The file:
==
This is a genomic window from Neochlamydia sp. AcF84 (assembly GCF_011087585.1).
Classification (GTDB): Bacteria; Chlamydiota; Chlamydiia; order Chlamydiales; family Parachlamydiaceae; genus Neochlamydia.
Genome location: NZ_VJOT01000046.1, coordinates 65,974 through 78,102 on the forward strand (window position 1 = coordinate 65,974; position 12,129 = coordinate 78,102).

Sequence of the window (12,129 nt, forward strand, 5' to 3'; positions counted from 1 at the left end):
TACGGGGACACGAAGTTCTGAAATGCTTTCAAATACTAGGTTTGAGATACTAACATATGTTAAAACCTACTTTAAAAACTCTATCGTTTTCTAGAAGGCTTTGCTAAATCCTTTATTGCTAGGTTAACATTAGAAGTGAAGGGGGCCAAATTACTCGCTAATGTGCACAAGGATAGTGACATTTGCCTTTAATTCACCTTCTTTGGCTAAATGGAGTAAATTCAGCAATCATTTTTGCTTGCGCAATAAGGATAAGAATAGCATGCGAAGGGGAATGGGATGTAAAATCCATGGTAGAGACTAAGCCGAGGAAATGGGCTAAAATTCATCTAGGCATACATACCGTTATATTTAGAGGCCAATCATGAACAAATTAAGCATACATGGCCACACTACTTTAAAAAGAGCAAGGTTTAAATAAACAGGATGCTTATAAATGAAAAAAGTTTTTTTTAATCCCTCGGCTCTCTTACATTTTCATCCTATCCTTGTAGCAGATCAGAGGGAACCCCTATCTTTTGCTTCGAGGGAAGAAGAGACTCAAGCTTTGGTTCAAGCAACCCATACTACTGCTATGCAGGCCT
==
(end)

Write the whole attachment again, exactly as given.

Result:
This is a genomic window from Neochlamydia sp. AcF84 (assembly GCF_011087585.1).
Classification (GTDB): Bacteria; Chlamydiota; Chlamydiia; order Chlamydiales; family Parachlamydiaceae; genus Neochlamydia.
Genome location: NZ_VJOT01000046.1, coordinates 65,974 through 78,102 on the forward strand (window position 1 = coordinate 65,974; position 12,129 = coordinate 78,102).

Sequence of the window (12,129 nt, forward strand, 5' to 3'; positions counted from 1 at the left end):
TACGGGGACACGAAGTTCTGAAATGCTTTCAAATACTAGGTTTGAGATACTAACATATGTTAAAACCTACTTTAAAAACTCTATCGTTTTCTAGAAGGCTTTGCTAAATCCTTTATTGCTAGGTTAACATTAGAAGTGAAGGGGGCCAAATTACTCGCTAATGTGCACAAGGATAGTGACATTTGCCTTTAATTCACCTTCTTTGGCTAAATGGAGTAAATTCAGCAATCATTTTTGCTTGCGCAATAAGGATAAGAATAGCATGCGAAGGGGAATGGGATGTAAAATCCATGGTAGAGACTAAGCCGAGGAAATGGGCTAAAATTCATCTAGGCATACATACCGTTATATTTAGAGGCCAATCATGAACAAATTAAGCATACATGGCCACACTACTTTAAAAAGAGCAAGGTTTAAATAAACAGGATGCTTATAAATGAAAAAAGTTTTTTTTAATCCCTCGGCTCTCTTACATTTTCATCCTATCCTTGTAGCAGATCAGAGGGAACCCCTATCTTTTGCTTCGAGGGAAGAAGAGACTCAAGCTTTGGTTCAAGCAACCCATACTACTGCTATGCAGGCCT